Duterte urged to certify bills spurring entry of foreign contractors as urgent
Senator Win Gatchalian has urged President Rodrigo Duterte to certify as urgent three bills he recently filed seeking to encourage foreign contractors to participate in locally-funded public works projects.
In a statement on Sunday, Gatchalian noted that the proposed cash-based budgeting for 2019 calls for an “urgent need to foster true competition in government public works projects by liberalizing the entry of foreign contractors into the industry.”
Gatchalian filed three bills which respectively aim to lift investment restrictions that prevent foreign contractors from bidding on government public works projects (Senate Bill No. 1907), remove the nationality requirement in the granting of licenses for contractors in construction (SB 1909), and dismantle the domestic preference policy of the Government Procurement Reform Act (GPRA) to encourage the entry of foreign suppliers (SB 1921).
A cash-based budgeting system, according to the senator, limits contractual obligations and disbursement of payments for goods delivered and services rendered only within the fiscal year.
This would give government agencies the obligation to complete all contracts initiated in 2019 by the end of the year, regardless of possible delays.
Gatchalian emphasized that one of the main causes of delays in construction and other public works projects is the lack of contractors and suppliers.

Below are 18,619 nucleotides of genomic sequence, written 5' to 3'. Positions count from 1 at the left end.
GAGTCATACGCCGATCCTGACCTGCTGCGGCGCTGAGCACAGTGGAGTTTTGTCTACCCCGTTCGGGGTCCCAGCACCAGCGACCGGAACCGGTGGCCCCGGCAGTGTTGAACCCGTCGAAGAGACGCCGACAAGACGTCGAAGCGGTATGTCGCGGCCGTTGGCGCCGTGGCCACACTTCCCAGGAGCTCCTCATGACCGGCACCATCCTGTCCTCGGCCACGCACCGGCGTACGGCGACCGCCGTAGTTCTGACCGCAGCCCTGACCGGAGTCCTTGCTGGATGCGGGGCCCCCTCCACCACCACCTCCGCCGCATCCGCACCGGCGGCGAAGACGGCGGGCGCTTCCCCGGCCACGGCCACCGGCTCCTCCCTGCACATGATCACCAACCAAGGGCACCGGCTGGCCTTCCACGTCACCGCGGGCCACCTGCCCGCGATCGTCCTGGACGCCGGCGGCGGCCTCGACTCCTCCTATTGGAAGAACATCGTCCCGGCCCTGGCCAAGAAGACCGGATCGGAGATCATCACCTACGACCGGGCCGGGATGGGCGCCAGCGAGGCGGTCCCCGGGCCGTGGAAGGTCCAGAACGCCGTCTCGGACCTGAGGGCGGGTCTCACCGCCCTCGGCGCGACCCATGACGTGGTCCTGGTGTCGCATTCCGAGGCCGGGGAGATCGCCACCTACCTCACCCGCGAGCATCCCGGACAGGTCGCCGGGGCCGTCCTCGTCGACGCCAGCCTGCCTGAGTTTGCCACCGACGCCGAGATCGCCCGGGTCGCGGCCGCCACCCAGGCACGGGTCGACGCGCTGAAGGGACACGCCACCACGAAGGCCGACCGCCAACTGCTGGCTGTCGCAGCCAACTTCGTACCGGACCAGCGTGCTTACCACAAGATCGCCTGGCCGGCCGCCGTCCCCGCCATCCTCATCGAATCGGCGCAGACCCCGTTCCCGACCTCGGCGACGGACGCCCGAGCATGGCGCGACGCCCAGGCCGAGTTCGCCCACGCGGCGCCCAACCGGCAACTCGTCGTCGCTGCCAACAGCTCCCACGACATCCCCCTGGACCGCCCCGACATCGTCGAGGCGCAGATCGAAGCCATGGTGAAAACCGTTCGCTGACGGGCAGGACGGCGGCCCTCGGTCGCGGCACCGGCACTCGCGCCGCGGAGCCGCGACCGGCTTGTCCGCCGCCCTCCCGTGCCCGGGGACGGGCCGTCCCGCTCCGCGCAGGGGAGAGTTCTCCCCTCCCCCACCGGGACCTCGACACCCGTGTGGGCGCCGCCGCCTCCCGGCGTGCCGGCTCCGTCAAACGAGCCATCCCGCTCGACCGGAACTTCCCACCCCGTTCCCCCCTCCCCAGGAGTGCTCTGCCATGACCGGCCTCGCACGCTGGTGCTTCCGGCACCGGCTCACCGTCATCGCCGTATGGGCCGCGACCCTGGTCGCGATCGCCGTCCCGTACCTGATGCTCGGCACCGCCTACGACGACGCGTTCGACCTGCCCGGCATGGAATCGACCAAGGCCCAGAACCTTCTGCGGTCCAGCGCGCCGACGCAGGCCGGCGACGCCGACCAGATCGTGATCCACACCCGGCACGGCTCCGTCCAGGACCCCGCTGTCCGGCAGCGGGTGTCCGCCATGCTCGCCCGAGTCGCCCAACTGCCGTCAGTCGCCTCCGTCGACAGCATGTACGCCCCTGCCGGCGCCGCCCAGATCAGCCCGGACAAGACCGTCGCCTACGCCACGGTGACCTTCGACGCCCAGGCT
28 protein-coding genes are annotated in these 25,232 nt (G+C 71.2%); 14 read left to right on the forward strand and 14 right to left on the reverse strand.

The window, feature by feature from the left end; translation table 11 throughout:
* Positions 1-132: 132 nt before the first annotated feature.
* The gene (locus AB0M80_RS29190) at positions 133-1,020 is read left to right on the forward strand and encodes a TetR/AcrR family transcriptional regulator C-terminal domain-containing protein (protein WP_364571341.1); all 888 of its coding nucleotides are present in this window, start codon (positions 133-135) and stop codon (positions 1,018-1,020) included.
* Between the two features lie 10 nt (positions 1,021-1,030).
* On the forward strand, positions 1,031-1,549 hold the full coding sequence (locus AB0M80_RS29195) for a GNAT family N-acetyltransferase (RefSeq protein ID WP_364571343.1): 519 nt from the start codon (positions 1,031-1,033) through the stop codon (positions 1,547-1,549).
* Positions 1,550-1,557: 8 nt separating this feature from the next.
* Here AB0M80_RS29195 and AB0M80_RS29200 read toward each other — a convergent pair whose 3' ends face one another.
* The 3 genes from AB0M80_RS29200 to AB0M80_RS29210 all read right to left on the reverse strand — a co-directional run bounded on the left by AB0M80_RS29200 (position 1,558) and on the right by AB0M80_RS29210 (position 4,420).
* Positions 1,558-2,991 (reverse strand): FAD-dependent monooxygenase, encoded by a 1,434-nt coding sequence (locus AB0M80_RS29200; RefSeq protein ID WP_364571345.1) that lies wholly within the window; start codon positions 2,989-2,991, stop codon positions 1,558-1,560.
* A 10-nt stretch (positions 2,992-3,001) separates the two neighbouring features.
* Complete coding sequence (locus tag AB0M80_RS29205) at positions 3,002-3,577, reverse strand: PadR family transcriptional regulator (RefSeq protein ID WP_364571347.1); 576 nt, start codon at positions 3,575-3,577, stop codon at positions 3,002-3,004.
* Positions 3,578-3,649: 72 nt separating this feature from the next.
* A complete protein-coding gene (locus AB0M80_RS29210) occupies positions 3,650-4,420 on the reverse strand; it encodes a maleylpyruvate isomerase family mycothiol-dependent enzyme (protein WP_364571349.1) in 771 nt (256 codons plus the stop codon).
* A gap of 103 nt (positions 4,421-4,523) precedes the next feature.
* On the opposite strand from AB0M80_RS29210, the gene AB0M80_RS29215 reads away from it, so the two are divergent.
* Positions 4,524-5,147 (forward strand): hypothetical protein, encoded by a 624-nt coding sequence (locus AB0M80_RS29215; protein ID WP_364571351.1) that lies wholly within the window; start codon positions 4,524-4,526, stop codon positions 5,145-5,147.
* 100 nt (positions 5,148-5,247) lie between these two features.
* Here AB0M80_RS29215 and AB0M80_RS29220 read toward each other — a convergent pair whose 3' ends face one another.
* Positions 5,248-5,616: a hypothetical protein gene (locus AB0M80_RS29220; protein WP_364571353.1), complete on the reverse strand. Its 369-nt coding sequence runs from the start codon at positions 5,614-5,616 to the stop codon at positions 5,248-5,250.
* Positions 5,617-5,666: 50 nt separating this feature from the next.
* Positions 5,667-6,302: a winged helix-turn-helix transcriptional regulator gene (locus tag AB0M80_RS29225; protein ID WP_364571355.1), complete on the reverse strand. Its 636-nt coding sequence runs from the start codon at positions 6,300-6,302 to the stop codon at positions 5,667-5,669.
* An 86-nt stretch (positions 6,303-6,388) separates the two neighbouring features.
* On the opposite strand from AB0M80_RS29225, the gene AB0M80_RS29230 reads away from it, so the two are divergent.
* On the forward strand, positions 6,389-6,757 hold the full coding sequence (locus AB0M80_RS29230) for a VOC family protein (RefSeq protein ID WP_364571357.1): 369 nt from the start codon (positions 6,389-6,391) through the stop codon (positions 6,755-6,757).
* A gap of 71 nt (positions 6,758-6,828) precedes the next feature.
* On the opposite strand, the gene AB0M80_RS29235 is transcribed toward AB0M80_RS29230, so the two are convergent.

“Lifting restrictions and providing a more level playing field in public works projects will encourage the entry of foreign players, which in turn will enable the government to deliver on its much-needed infrastructure initiatives,” he said.
Gatchalian expressed particular concern with the Commission on Higher Education’s (CHEd) capital outlay for infrastructure, which suffered massive budget cut from P48 million in 2018 to a measly P6.9 million next year due to the new cash-based system.
The senator, however, clarified that he is in favor of the cash-based system as “it will instill discipline among agencies” and curb underspending.
“I am for a cash-based system. I see the logic of a cash-based system because this is meant to really solve underspending by speeding up spending on government projects. If you look at the utilization of most agencies, only 60 to 70 percent of their annual budgets are utilized,” he said. /je
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